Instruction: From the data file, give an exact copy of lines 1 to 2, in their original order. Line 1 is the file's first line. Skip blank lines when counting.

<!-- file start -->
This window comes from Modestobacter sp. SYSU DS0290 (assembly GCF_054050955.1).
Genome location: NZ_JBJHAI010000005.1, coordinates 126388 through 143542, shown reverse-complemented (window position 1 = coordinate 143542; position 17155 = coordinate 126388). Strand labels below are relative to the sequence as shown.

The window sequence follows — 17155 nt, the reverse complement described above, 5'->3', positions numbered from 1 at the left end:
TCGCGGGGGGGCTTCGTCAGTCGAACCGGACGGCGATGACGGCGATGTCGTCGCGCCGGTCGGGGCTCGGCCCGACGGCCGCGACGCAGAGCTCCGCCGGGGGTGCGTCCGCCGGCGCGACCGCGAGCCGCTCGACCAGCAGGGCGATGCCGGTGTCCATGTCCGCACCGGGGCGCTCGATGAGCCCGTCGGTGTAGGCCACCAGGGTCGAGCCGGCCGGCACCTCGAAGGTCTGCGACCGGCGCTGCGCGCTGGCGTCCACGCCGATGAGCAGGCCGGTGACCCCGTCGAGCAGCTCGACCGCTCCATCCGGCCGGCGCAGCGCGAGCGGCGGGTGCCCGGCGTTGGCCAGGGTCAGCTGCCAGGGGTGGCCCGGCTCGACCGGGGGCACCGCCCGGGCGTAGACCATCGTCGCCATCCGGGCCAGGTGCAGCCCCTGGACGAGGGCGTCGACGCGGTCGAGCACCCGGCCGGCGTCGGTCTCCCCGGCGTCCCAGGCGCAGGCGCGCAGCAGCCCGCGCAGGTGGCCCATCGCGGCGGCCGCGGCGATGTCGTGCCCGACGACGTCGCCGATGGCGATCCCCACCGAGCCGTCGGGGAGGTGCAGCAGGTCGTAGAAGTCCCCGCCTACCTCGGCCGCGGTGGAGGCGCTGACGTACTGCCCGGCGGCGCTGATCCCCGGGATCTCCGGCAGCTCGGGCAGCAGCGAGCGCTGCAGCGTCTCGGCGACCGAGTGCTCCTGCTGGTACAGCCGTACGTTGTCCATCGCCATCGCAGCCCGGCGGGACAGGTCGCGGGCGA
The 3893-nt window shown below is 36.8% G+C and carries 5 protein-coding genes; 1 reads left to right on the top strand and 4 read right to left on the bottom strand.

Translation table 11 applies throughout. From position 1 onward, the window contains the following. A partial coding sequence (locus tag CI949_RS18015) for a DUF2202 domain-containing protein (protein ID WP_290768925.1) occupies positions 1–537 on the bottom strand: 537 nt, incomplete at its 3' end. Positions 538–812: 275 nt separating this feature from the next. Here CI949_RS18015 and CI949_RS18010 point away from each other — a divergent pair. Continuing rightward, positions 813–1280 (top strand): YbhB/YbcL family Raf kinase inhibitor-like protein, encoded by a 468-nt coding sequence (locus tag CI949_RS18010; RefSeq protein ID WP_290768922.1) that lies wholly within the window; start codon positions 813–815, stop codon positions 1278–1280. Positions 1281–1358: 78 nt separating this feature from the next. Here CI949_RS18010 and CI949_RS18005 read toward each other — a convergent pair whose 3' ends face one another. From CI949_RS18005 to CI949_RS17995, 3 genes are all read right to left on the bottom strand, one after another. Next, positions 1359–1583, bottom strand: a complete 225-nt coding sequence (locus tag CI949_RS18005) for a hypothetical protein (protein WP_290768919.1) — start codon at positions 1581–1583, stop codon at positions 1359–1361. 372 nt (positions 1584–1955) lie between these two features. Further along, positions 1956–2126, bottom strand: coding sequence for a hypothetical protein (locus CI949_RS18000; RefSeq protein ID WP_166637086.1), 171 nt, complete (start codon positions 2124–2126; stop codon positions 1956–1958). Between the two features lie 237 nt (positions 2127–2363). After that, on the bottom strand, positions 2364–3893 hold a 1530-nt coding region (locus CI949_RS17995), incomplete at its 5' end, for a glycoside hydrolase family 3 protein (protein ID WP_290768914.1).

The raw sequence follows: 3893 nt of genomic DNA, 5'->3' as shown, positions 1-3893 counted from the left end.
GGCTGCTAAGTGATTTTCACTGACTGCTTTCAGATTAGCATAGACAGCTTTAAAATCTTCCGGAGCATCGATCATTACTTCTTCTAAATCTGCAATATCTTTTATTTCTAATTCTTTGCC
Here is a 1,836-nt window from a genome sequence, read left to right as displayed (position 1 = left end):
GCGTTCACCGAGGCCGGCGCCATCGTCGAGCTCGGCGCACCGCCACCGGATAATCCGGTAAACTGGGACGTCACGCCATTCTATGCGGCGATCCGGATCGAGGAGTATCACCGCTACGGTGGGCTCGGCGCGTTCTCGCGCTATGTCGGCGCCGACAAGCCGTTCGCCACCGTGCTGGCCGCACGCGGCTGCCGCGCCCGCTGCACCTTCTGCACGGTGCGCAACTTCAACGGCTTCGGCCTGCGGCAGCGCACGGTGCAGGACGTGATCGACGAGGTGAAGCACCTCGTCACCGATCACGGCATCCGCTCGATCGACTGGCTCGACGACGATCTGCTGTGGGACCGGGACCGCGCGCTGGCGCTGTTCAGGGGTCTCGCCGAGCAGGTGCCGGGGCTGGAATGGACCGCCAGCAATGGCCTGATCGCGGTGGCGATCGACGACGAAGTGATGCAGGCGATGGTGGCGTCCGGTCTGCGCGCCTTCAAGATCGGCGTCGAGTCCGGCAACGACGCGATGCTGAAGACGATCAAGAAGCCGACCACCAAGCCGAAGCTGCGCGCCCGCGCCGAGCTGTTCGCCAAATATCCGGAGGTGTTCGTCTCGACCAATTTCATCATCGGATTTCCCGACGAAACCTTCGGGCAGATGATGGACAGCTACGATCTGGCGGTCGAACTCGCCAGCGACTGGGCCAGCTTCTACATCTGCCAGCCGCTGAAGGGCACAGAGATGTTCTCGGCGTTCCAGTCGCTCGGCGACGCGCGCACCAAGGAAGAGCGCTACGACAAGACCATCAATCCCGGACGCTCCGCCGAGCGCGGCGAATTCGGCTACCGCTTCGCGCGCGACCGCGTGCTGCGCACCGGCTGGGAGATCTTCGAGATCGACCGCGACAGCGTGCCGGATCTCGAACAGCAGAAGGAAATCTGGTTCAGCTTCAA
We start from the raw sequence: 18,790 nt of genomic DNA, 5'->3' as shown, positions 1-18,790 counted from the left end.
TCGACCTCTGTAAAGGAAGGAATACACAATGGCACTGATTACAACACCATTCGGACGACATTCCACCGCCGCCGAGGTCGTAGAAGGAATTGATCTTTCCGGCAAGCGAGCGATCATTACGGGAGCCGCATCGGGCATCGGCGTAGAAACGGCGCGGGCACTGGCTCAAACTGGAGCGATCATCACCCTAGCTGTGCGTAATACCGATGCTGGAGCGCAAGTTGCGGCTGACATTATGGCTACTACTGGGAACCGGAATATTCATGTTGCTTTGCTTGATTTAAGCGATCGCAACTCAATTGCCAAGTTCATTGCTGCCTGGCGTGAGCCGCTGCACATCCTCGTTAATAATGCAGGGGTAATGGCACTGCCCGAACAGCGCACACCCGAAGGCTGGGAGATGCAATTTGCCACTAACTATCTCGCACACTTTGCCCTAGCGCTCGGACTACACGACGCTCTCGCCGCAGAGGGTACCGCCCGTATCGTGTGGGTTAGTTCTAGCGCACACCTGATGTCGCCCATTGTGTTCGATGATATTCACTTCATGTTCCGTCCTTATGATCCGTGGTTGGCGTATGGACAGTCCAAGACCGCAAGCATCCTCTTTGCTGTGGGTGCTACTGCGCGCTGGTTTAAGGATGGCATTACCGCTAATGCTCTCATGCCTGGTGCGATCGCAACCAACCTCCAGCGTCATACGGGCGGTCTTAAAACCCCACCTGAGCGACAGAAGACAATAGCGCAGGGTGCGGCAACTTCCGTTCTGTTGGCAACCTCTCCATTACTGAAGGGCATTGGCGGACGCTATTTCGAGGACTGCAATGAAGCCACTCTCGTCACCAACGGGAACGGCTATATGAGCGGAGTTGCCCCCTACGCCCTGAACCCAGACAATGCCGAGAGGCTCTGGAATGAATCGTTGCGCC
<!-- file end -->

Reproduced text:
This window comes from Modestobacter sp. SYSU DS0290 (assembly GCF_054050955.1).
Genome location: NZ_JBJHAI010000005.1, coordinates 126388 through 143542, shown reverse-complemented (window position 1 = coordinate 143542; position 17155 = coordinate 126388). Strand labels below are relative to the sequence as shown.